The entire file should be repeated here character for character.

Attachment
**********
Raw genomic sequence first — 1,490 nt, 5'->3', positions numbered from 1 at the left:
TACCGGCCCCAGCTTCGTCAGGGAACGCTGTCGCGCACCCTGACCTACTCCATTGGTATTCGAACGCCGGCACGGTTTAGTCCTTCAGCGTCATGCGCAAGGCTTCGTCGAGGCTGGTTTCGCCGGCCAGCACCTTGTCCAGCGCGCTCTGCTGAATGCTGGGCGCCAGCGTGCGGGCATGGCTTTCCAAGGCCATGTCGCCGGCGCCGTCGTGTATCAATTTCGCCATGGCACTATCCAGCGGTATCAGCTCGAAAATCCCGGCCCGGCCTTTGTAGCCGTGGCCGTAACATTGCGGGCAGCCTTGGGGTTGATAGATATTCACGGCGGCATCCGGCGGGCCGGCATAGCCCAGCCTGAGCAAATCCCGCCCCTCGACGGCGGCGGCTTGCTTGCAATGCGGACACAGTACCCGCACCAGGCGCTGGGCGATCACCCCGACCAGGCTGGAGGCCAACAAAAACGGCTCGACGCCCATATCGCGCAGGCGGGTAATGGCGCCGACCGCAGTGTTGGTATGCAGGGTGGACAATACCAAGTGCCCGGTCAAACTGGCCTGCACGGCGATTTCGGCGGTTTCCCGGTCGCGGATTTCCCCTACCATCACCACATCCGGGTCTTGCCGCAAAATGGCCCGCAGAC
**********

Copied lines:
Raw genomic sequence first — 1,490 nt, 5'->3', positions numbered from 1 at the left:
TACCGGCCCCAGCTTCGTCAGGGAACGCTGTCGCGCACCCTGACCTACTCCATTGGTATTCGAACGCCGGCACGGTTTAGTCCTTCAGCGTCATGCGCAAGGCTTCGTCGAGGCTGGTTTCGCCGGCCAGCACCTTGTCCAGCGCGCTCTGCTGAATGCTGGGCGCCAGCGTGCGGGCATGGCTTTCCAAGGCCATGTCGCCGGCGCCGTCGTGTATCAATTTCGCCATGGCACTATCCAGCGGTATCAGCTCGAAAATCCCGGCCCGGCCTTTGTAGCCGTGGCCGTAACATTGCGGGCAGCCTTGGGGTTGATAGATATTCACGGCGGCATCCGGCGGGCCGGCATAGCCCAGCCTGAGCAAATCCCGCCCCTCGACGGCGGCGGCTTGCTTGCAATGCGGACACAGTACCCGCACCAGGCGCTGGGCGATCACCCCGACCAGGCTGGAGGCCAACAAAAACGGCTCGACGCCCATATCGCGCAGGCGGGTAATGGCGCCGACCGCAGTGTTGGTATGCAGGGTGGACAATACCAAGTGCCCGGTCAAACTGGCCTGCACGGCGATTTCGGCGGTTTCCCGGTCGCGGATTTCCCCTACCATCACCACATCCGGGTCTTGCCGCAAAATGGCCCGCAGAC